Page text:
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    [color=#483d8b]by the way, placement isn't the only issue. pneumothorax can result from central line placement, and excluding that possibilty is an important reason for having the line xrayd.
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  6. 0
    As stated previously, ETT placement is not routinely checked via x-ray. At most institutions that I rotate thru, if central lines are placed prior to induction, an x-ray is obtained after the case before we leave the room. Mainly to r/o pneumothorax. The central lines are used in the OR for fluids, blood, vasopressors w/o checking placement with CXR. Good blood aspirate after placement is adequate for verifying placement for the OR.
  7. 0
    Quote from elizadream
    I posted this in the ICU forum but could you guys help? Do you use a c-arm to confirm the placement of a TLC- and if so do you write orders to confirm placement so that the ICU nurse doesn't have to worry upon assuming care? If not, than who assumes the responsibility of reading the cxr afterwards?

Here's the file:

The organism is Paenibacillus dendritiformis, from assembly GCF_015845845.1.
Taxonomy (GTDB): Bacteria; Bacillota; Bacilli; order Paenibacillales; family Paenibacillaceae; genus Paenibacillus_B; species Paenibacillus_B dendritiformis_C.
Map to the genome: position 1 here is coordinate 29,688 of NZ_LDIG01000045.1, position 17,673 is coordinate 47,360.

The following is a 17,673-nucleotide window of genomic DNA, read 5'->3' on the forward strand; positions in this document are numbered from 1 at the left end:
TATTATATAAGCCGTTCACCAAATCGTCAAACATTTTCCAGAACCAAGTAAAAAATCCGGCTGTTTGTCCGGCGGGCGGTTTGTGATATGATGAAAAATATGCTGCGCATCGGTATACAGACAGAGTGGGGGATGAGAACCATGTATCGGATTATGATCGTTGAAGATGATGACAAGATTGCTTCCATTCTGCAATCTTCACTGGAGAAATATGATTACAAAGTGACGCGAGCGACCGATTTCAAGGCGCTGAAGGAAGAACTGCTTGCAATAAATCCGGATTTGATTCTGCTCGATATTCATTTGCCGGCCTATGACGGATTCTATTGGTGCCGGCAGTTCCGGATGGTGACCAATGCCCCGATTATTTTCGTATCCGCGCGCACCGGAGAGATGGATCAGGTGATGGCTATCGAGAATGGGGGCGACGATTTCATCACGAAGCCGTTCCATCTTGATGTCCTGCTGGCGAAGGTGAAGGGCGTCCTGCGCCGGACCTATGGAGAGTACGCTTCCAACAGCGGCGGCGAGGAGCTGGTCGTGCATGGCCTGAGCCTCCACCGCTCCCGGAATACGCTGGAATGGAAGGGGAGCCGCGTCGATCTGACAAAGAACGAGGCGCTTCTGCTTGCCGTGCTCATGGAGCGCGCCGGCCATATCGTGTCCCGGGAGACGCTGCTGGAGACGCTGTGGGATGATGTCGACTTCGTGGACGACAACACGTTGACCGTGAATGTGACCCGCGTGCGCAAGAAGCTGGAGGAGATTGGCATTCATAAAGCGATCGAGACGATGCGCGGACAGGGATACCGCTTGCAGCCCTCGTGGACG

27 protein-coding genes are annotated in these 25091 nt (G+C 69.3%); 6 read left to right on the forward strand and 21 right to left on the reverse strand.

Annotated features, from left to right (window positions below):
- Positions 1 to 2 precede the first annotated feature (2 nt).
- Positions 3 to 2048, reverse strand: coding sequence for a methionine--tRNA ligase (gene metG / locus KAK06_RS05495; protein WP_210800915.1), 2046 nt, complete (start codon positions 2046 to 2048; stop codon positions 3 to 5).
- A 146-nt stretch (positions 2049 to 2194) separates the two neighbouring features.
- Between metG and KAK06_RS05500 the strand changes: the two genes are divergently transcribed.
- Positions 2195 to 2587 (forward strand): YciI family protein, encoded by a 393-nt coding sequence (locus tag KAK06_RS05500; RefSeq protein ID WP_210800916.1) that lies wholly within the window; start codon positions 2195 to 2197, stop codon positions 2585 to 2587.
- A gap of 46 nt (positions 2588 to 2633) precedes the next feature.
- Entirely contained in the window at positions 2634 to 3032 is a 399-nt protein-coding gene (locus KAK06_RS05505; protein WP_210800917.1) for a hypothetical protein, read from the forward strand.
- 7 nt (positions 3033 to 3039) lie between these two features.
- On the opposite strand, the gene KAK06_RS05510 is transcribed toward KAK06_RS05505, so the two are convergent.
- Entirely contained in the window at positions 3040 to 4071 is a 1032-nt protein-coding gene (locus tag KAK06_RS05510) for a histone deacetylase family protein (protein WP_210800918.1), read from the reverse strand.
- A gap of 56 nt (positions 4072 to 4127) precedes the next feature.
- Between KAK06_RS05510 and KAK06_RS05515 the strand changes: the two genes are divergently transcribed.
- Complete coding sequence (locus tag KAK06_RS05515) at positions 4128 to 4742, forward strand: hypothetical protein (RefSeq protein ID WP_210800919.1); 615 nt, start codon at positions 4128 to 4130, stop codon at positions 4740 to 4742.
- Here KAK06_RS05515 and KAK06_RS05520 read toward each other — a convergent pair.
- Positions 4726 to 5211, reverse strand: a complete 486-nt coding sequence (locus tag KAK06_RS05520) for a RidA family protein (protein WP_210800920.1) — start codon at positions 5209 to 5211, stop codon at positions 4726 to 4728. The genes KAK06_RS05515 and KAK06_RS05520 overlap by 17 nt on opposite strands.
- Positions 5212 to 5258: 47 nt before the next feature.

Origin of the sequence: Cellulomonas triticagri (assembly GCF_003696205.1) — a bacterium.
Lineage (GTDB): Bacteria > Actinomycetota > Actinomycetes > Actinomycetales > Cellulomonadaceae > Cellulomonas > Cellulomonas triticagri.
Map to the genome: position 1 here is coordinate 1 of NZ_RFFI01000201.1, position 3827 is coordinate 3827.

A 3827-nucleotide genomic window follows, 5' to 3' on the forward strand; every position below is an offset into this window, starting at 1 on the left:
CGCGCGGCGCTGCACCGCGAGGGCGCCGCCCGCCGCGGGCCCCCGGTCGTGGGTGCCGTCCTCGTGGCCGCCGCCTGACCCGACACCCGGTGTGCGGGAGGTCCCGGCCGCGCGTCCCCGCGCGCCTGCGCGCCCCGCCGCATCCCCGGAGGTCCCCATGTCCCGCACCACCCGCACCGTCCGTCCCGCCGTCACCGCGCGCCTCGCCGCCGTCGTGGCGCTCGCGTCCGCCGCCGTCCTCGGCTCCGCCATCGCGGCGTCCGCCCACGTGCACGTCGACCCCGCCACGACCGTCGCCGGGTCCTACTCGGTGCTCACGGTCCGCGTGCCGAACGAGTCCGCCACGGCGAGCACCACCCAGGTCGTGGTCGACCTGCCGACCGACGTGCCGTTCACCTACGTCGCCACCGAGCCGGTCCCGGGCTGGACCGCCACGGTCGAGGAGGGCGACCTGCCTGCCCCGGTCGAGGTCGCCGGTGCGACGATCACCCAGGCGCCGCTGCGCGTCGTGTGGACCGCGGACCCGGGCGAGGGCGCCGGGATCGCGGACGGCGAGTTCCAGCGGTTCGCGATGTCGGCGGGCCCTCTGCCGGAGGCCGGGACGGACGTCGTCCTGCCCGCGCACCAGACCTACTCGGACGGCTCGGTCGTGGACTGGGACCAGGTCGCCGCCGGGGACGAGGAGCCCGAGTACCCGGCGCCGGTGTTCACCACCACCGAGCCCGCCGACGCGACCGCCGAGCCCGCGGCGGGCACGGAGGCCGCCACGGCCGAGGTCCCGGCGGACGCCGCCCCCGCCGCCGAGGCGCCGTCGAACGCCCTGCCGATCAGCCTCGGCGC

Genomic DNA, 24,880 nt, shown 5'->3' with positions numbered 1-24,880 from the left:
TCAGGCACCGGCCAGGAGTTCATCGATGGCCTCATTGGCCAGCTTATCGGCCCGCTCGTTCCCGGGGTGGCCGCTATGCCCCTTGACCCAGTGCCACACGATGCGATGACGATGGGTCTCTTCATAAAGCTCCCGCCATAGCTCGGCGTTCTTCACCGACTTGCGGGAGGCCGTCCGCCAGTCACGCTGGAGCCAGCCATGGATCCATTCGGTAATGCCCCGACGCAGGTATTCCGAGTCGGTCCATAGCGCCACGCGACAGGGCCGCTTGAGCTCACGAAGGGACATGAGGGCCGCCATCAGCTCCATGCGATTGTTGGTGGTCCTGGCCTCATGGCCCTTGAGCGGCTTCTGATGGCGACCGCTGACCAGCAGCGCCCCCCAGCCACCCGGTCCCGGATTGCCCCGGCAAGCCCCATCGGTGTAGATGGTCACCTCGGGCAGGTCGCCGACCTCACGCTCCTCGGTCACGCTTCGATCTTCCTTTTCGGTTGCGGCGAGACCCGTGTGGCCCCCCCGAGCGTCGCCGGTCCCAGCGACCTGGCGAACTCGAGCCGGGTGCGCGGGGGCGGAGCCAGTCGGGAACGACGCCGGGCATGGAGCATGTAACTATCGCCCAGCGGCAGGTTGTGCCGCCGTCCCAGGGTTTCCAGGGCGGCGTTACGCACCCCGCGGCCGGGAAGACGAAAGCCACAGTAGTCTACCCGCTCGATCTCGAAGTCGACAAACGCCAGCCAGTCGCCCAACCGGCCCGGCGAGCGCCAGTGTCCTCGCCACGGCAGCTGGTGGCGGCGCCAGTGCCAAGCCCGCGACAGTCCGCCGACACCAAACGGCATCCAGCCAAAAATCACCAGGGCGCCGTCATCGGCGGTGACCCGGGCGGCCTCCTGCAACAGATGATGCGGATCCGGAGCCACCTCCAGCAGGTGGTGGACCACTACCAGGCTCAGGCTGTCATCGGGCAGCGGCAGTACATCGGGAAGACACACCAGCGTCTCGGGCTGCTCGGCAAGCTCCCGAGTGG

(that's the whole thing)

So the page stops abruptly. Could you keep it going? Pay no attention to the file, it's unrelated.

Thank you for any responses!

    ***********************************************
    We receive many post op patients directly from the OR (PACU bypassed) who receive TLC's from the anesthesiologist right before induction. Recently, a case came over on a vent and the nurse refused to give the ordered rbc's because there was no mention of CXR performed to confirm placement although there was IVF running to the TLC upon arrival . In the OR-they don't usually do confirmation of ETT placement either. A big ordeal was made of the incident-should she have just gotten an order from the surgeon or the anesthesiologist to use the line or demanded (like she did) a CXR to confirm placement?
    I'm thinking from a liability stand point.
    Thank you for any responses.
    If the line was placed and used in the OR, even without a CXR, there's no reason not to keep using it in the ICU. Of course a CXR is appropriate, but the primary reason for that is checking for a pneumothorax.